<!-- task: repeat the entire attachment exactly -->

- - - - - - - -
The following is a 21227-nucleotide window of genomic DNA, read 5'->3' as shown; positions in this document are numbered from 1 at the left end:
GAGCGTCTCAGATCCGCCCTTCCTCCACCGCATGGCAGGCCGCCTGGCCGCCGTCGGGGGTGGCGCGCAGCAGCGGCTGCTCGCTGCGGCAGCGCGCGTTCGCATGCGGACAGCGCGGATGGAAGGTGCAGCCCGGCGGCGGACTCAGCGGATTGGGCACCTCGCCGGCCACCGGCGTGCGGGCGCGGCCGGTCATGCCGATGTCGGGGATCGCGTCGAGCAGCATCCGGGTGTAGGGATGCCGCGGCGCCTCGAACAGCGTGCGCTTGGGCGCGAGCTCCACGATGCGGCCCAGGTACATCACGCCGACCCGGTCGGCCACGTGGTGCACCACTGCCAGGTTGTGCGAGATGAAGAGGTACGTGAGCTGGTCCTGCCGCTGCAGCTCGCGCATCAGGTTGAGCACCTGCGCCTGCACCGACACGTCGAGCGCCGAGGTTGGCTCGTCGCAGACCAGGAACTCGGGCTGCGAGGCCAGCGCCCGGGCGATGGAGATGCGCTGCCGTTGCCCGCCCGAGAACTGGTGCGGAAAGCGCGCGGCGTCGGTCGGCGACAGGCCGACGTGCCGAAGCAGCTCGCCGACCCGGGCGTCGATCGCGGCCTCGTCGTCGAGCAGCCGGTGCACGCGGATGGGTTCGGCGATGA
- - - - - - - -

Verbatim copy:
The following is a 21227-nucleotide window of genomic DNA, read 5'->3' as shown; positions in this document are numbered from 1 at the left end:
GAGCGTCTCAGATCCGCCCTTCCTCCACCGCATGGCAGGCCGCCTGGCCGCCGTCGGGGGTGGCGCGCAGCAGCGGCTGCTCGCTGCGGCAGCGCGCGTTCGCATGCGGACAGCGCGGATGGAAGGTGCAGCCCGGCGGCGGACTCAGCGGATTGGGCACCTCGCCGGCCACCGGCGTGCGGGCGCGGCCGGTCATGCCGATGTCGGGGATCGCGTCGAGCAGCATCCGGGTGTAGGGATGCCGCGGCGCCTCGAACAGCGTGCGCTTGGGCGCGAGCTCCACGATGCGGCCCAGGTACATCACGCCGACCCGGTCGGCCACGTGGTGCACCACTGCCAGGTTGTGCGAGATGAAGAGGTACGTGAGCTGGTCCTGCCGCTGCAGCTCGCGCATCAGGTTGAGCACCTGCGCCTGCACCGACACGTCGAGCGCCGAGGTTGGCTCGTCGCAGACCAGGAACTCGGGCTGCGAGGCCAGCGCCCGGGCGATGGAGATGCGCTGCCGTTGCCCGCCCGAGAACTGGTGCGGAAAGCGCGCGGCGTCGGTCGGCGACAGGCCGACGTGCCGAAGCAGCTCGCCGACCCGGGCGTCGATCGCGGCCTCGTCGTCGAGCAGCCGGTGCACGCGGATGGGTTCGGCGATGA